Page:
Song of the Open Road
Where are you, Walt?
The Open Road goes to the used-car lot.
At the end of the open road is the junkyard—
flaring the refracted sunlight
from the splintered windshields
of the played out and smashed up: Ford,
Studebaker & DeSoto, even Nash
Rambler or Pontiac: Strata. Sediment:
a tear of rust like leached mascara
staining a faded fender as if there were, once,
stories, and they might be remembered:
one hand on the wheel, a glance, and maybe
the radio bopping Carl Perkins. Or the front
seat confessional of Did I ever tell you about
as the day’s last light slow
dances the trees into the dark.
The Language of Smoke
Having watched every 1940s movie,
you know the language of smoke:
the hand’s quick shake as the wooden match
goes Ahhh, then tosses itself away.
And the cupped hand as the wind
eddies the smoke into the night beyond
the streetlight. But above all you know
the hero’s sidelong glance, the leggy
brunette, her skirt riding up her thigh
as the cigarette talks from the corner of the mouth—
a sentimental sneer of the implied
this comes next in that language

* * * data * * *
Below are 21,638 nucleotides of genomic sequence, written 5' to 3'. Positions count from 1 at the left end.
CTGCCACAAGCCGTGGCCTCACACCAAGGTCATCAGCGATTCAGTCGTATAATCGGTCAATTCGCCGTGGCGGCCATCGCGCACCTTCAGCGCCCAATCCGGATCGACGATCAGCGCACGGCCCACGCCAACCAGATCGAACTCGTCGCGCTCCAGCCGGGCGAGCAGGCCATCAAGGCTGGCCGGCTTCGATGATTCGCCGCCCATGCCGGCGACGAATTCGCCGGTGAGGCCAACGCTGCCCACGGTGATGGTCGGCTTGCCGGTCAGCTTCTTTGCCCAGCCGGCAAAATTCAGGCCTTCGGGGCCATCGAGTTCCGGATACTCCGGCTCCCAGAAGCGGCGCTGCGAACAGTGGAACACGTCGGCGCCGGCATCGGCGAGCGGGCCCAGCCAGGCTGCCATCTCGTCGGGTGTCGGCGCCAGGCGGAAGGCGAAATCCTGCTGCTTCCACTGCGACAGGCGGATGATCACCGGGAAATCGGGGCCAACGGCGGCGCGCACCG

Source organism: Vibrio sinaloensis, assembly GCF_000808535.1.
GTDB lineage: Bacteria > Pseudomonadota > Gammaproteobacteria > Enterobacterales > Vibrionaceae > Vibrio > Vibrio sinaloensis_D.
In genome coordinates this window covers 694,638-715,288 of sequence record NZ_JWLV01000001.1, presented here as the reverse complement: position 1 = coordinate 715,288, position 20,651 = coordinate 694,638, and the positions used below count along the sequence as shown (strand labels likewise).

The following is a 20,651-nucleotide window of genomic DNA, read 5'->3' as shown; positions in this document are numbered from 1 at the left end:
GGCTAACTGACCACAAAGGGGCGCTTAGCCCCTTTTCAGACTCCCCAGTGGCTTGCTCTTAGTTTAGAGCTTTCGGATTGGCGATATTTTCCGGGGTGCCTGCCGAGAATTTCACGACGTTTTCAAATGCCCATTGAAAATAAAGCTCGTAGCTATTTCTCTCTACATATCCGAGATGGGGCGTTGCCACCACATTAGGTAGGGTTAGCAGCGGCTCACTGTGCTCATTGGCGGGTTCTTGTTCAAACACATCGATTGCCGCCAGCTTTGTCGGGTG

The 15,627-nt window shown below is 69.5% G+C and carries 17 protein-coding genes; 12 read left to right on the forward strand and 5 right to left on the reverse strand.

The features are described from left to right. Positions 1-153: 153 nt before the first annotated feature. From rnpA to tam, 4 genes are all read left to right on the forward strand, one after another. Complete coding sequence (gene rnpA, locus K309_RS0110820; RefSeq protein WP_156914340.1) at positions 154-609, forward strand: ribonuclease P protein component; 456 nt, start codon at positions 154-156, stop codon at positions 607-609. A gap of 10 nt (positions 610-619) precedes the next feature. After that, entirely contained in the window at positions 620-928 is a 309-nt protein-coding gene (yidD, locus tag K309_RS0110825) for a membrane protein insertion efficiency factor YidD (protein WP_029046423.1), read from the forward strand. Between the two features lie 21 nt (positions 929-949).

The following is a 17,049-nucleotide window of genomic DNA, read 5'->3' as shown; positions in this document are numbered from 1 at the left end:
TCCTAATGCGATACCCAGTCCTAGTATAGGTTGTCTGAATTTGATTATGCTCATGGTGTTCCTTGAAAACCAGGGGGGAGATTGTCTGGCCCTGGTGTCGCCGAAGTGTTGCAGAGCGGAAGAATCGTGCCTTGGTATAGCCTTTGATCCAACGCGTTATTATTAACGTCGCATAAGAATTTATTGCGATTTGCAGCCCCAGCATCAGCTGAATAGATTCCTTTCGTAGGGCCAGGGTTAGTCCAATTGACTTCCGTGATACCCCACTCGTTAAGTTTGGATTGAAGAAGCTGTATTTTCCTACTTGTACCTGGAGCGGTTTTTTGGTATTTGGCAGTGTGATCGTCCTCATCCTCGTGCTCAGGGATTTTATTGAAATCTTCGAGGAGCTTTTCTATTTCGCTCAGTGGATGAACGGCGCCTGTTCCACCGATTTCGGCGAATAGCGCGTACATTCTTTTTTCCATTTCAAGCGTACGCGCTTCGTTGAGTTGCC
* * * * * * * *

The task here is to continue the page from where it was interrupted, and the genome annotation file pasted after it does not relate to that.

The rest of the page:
of what cannot be said
about here. Now. The night
beyond the streetlight.
A Grammar of Things
Things survive past their time, or rather persist
in their iterations of use: a kitchen table, now retro or simply cheap,
bought new, say 1951 or ’52, for a two-bedroom tract house:
the chrome banding a formica top of swirled resin, lime green
and polished like stone, only better, because it says new, now,
just as dacron and rayon and nylon say now, say different
than the cotton she wore as a girl before the war or even the silk
ladies wore then, the ones whose men had money. Even more it says
future, as if then were a dream no longer dreamed—a long ago
the war erased and even the war itself put away, mostly
forgotten, like ration books and war bonds, like silk parachutes
instead of stockings, because now is a formica table bought on time.
Tim Hunt is the author of four collections: TicketStubs & Liner Notes (winner of the 2018 Main Street Rag Poetry Book Award), The Tao of Twang and Poem’s Poems & Other Poems (both CW Books), and Fault Lines (The Backwaters Press). Recognitions include The Chester H. Jones National Poetry Prize. Originally from the hill country of northern California, he was educated at Cornell University. His final teaching post was Illinois State University where he was University Professor. He and his wife Susan live in Normal, Illinois. https://www.tahunt.com/